I am so at home in Dublin, more than any other city, that I feel it has always been familiar to me. It took me years to see through its soft charm to its bitter prickly kernel - which I quite like too.

Home Uncategorized Shedding The Ego

Shedding The Ego

Manus Charleton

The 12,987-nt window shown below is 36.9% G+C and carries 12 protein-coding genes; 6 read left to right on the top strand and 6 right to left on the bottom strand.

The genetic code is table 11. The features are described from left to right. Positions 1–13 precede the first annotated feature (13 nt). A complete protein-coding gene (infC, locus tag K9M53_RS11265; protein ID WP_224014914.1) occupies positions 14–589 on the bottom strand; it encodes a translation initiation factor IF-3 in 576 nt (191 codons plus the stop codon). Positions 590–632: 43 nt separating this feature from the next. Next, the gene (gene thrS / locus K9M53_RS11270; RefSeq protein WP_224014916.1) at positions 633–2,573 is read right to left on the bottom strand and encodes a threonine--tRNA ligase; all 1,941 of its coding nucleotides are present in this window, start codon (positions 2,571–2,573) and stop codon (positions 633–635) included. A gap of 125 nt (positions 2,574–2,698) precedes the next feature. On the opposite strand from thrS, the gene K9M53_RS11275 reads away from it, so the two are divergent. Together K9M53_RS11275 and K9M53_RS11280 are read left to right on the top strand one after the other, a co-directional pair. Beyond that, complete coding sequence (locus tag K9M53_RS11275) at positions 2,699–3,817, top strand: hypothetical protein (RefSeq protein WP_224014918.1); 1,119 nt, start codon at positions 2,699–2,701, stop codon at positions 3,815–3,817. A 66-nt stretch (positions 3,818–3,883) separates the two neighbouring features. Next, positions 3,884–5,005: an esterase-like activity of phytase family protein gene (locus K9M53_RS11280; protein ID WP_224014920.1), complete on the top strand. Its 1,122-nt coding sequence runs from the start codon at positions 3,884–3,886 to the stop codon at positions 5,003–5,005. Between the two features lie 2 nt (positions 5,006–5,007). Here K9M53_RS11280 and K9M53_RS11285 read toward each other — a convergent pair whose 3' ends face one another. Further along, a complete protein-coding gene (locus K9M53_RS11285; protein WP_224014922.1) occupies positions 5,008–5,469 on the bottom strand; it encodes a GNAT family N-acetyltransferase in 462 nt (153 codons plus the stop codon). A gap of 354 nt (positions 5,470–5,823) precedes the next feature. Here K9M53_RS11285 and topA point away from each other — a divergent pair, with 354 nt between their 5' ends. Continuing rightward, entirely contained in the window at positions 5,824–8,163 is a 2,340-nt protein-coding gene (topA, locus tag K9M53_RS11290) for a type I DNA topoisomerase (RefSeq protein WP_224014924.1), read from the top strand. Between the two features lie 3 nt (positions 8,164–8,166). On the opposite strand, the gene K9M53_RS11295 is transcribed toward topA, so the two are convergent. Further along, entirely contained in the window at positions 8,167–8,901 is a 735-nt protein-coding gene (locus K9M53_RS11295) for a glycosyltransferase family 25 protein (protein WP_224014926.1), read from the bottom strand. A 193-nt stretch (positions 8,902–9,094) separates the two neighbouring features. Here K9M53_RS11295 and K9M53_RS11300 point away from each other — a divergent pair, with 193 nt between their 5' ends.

What the Curlew Said, Nostos Continued, by John Moriarty, The Lilliput Press, 376 pp, €30, ISBN: 978 1 84351 124 3 In Philosophy as a Way of Life, Pierre Hadot points out that Christian belief in the Middle Ages was responsible for philosophy ceasing to be about living a philosophical understanding of the meaning of life, as it had been for the Stoics and Epicureans. Since Christianity was seen as the way, the truth and the light, philosophy was relegated to being the handmaiden of theology. Its scholastic philosophers gained a reputation for parsing abstruse points of theology, satirised in the image of them discussing how many angels might dance on a pinhead. It set in train the understanding and practice of philosophy as an ivory tower academic discipline. With the Existentialist revolt against Rationalism in the first half of the twentieth century, philosophers again emphasised the importance of personal experience both to the understanding and living of philosophy. The revolt had its roots in the nineteenth century in the views of Kierkegaard and Nietzsche. Kierkegaard planted the seed with his famous observation that philosophers had become like people who build castles while in reality living alongside in a shack. Existentialists such as Sartre and Camus chose to write novels and plays as more fitting than philosophical treatises for expressing personal experience. Existentialism is linked in particular to the absurdist movement in theatre. However, its fate within philosophy has largely been to become a more or less interesting set of academic ideas about freedom, authenticity, and the absurd rather than a way of life for even the few. In the parlance of the 1960s, John Moriarty was a drop-out from academic philosophy and, indeed, from Western cultural norms. After he had studied philosophy in University College Dublin he went on to lecture in literature in a university in Canada, but then gave up academic life and returned to Ireland to live in Connemara. He was looking for a way of life that would nourish his soul. And, in this his second volume of autobiography, published posthumously, he revisits his experience, mentioned in Nostos, the first volume, of finding the philosophy he was looking for already written in the natural world. He describes how, “sitting for hours on a rock downstream of a cascade in the Owenglin river”, he began to “uncouple” the “I” from seeing and from hearing. He was left in “pure…

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